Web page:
That chapter was added to the Universal Cookbook by its editor–Mary Jane Quinlan–back in 1937 because by then contract bridge as part of entertaining had boomed and could not be ignored. She created a new edition the cheap and easy way–by adding a supplement at the back and then noting the addition on the title page.
And she added a sub-title to the supplement: “Menus and Suggestions for Luncheon Bridges, Tea Bridges and Dinner Bridges.”
In text that would give a serious bridge player fits, she says that at bridge parties, “A matter as important as how to play. . . is what to serve.” And she goes on to describe the atmosphere at a social bridge party (so different from silent serious bridge) as “informal, pleasant and easy” with guests keeping themselves amused playing cards and converstion “general and unconstrained.”
The key of course to a relaxed hostess throwing a bridge party is menus that can be made ahead and need little attention from the hostess. In earlier cookbooks, the existence of servants was acknowledged and at least one said, that one could not be expected to throw a party of more than eight without servant help. The stock market crash in 1929 was the beginning of the end of the servant era.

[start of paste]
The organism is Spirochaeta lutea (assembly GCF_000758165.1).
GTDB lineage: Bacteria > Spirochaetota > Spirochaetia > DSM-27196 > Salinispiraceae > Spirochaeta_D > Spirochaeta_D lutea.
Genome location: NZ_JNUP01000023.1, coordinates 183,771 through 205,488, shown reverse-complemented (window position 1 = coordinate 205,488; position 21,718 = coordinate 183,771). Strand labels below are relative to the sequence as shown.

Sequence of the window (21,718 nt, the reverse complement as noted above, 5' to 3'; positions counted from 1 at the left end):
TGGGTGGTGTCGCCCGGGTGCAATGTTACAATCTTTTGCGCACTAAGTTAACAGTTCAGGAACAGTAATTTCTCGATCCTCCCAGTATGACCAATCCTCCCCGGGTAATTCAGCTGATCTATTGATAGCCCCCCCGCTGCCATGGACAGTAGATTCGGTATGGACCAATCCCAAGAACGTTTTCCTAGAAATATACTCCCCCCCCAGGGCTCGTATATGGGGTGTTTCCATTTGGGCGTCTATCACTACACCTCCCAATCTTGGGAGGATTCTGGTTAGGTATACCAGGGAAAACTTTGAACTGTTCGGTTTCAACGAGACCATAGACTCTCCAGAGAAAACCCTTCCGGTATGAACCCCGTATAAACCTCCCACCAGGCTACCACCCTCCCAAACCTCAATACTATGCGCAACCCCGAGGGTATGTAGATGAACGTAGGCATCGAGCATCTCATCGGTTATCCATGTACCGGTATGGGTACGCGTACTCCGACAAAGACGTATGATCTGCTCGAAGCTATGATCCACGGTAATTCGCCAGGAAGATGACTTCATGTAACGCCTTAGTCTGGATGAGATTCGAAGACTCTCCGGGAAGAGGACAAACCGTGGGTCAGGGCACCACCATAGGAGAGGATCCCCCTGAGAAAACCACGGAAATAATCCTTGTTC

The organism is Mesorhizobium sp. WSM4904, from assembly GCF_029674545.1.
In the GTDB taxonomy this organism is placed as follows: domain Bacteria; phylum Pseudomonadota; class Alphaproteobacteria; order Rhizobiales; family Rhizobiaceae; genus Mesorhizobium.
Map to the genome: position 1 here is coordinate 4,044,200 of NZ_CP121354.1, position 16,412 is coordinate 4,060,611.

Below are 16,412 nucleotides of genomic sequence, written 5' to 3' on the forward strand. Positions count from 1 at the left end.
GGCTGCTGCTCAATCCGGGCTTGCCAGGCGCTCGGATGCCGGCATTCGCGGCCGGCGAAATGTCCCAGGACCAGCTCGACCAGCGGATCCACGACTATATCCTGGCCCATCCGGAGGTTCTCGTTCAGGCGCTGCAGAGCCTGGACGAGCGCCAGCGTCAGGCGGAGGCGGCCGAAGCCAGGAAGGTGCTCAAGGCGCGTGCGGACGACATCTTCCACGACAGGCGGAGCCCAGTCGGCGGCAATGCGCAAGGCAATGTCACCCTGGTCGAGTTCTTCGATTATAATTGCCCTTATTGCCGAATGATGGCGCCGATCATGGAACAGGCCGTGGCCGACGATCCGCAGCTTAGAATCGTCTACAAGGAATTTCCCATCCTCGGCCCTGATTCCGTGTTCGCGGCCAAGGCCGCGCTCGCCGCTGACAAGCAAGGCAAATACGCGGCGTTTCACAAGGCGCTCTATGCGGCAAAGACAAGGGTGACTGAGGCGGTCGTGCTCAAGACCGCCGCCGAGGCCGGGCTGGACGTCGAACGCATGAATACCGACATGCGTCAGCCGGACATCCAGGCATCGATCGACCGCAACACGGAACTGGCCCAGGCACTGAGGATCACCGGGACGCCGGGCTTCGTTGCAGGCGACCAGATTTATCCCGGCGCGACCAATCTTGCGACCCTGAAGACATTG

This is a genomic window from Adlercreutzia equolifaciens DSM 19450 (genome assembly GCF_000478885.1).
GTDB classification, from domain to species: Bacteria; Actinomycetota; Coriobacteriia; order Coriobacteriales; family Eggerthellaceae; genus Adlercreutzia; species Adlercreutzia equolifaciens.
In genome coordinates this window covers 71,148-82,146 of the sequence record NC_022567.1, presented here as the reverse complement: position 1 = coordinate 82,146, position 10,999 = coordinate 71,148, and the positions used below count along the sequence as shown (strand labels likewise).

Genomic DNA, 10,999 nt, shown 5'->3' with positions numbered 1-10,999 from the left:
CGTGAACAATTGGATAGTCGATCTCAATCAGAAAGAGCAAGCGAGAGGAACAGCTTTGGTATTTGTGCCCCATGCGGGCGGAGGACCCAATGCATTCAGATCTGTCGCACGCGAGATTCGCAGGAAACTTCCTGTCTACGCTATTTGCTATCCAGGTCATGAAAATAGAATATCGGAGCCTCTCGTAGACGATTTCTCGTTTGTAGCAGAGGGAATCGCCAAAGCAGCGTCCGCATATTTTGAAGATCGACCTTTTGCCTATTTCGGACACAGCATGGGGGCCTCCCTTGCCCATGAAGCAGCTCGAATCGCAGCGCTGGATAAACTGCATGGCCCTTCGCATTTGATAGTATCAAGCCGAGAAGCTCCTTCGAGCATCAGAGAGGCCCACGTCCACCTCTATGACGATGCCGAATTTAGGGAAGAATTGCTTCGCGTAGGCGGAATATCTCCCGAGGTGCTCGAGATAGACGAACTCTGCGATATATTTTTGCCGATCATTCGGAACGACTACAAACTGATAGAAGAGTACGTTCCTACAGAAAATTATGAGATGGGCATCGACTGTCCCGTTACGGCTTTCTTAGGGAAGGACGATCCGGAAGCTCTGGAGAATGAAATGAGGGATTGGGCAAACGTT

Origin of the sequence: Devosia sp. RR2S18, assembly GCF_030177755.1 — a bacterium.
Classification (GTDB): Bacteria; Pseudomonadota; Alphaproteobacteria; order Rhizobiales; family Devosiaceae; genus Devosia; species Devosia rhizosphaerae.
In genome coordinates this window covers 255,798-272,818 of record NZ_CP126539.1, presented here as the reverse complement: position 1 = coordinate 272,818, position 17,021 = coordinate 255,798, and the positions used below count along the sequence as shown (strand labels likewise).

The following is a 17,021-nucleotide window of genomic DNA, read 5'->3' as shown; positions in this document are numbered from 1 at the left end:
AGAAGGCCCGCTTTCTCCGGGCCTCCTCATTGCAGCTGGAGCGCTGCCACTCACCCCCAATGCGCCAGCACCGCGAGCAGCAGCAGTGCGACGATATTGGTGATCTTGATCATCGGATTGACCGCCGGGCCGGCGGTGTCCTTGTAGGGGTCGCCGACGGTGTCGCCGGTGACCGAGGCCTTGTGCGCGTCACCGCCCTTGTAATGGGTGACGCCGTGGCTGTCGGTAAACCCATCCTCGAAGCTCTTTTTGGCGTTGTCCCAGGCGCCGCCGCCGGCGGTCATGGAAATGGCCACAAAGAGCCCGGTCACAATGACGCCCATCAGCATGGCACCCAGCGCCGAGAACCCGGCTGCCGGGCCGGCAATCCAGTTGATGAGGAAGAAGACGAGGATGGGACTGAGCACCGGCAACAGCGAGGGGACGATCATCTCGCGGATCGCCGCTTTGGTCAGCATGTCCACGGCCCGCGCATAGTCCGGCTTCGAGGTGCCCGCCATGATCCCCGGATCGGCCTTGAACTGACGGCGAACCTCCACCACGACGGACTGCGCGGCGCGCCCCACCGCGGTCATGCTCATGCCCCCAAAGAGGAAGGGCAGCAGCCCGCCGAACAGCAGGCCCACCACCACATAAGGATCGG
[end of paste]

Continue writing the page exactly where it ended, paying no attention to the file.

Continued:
Comments Quinlan, “Any woman, even if she must do all of her work without the help of servants, can gain the reputation of charming hospitality if she will plan her refreshments in advance . . . ” and that added chapter on bridge parties will tell readers how to do that.